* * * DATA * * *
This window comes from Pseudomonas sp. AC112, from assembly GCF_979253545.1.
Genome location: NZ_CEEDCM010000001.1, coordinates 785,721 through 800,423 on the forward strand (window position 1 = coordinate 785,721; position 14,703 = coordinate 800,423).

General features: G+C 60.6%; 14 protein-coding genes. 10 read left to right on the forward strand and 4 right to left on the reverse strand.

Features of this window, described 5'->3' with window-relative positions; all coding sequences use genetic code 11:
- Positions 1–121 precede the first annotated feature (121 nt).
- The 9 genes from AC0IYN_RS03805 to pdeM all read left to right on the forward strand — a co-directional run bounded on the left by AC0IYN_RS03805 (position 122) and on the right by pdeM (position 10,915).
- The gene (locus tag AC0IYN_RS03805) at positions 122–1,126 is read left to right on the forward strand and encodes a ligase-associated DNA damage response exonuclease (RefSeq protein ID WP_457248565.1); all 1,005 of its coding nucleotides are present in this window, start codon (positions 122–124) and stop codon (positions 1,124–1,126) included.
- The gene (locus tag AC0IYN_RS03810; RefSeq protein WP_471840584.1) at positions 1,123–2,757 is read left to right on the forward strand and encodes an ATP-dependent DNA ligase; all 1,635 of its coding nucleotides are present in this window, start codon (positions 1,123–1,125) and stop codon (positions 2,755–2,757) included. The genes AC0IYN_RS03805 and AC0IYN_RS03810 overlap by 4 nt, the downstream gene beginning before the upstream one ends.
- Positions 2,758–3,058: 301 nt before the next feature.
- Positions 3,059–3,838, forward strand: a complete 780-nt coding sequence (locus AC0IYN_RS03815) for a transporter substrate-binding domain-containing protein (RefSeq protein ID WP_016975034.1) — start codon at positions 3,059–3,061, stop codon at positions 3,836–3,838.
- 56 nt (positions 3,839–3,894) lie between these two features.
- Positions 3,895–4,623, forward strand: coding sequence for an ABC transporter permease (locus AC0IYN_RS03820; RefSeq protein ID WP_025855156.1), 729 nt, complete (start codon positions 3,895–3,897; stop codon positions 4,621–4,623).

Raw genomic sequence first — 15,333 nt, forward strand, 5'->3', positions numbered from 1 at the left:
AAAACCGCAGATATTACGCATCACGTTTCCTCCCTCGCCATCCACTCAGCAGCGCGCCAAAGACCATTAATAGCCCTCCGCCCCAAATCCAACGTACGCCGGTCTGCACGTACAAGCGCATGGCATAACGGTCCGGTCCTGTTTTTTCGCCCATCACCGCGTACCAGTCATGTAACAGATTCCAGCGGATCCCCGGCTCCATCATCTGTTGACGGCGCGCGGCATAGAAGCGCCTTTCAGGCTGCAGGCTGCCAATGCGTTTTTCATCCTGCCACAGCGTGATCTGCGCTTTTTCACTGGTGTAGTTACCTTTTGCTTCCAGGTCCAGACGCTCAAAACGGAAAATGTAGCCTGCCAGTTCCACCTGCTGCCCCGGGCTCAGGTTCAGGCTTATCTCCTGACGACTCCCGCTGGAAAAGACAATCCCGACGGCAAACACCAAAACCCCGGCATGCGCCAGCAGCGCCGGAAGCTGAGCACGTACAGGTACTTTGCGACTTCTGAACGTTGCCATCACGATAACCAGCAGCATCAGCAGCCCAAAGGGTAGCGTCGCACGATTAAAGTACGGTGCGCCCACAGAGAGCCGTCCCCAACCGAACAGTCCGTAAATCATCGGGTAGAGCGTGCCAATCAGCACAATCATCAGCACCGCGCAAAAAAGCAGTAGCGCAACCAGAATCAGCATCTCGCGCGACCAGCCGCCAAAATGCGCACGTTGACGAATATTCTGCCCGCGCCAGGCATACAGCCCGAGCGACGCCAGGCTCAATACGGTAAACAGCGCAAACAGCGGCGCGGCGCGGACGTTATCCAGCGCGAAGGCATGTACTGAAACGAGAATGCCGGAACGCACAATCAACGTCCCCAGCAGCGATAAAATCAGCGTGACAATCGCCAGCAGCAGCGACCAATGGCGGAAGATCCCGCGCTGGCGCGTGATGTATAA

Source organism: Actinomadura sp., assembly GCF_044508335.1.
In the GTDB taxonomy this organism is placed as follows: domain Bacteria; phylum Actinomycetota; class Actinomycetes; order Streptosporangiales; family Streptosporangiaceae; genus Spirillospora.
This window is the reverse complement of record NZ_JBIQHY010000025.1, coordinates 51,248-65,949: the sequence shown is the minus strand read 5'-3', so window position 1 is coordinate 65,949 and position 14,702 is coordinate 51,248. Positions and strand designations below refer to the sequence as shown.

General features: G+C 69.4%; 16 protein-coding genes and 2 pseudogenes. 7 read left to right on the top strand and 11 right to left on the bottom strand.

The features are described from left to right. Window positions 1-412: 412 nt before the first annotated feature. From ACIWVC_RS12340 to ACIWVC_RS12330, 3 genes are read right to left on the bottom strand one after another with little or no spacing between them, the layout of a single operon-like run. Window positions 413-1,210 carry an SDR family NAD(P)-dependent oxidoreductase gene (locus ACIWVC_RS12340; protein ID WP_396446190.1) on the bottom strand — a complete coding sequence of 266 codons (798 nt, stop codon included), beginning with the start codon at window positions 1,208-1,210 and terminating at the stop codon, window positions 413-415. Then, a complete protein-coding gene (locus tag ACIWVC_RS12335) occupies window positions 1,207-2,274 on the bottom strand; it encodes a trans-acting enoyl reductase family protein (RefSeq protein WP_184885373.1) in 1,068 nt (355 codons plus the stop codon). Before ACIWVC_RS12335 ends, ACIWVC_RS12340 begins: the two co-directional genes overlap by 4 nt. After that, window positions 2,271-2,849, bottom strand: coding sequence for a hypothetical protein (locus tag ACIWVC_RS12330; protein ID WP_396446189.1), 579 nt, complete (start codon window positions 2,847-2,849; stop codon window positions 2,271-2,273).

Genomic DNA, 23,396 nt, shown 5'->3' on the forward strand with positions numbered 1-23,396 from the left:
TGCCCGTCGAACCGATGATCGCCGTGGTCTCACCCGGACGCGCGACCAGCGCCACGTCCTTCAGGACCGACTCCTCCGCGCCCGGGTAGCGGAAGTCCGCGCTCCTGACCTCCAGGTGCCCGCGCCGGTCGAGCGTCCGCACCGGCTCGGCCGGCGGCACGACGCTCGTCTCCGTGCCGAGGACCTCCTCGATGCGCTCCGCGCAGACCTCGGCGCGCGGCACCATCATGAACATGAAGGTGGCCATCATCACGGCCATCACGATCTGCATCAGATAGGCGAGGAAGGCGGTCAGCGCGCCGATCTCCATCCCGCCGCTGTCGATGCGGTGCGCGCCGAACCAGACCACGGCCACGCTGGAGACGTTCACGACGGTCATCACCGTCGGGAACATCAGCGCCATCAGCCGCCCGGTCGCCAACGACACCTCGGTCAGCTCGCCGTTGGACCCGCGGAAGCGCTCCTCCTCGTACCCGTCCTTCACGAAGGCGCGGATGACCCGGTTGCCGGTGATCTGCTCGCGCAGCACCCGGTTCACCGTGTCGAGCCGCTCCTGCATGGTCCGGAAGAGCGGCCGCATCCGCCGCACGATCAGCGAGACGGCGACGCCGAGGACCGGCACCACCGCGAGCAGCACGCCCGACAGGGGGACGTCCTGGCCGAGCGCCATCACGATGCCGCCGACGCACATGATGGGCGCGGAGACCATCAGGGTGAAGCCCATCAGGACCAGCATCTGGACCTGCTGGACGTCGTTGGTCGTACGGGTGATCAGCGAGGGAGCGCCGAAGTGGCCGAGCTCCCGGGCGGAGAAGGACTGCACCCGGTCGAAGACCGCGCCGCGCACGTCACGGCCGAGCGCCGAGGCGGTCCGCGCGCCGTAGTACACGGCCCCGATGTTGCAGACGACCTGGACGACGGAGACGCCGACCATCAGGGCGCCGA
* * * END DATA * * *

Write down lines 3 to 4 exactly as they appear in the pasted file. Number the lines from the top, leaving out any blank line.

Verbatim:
General features: G+C 60.6%; 14 protein-coding genes. 10 read left to right on the forward strand and 4 right to left on the reverse strand.

Features of this window, described 5'->3' with window-relative positions; all coding sequences use genetic code 11: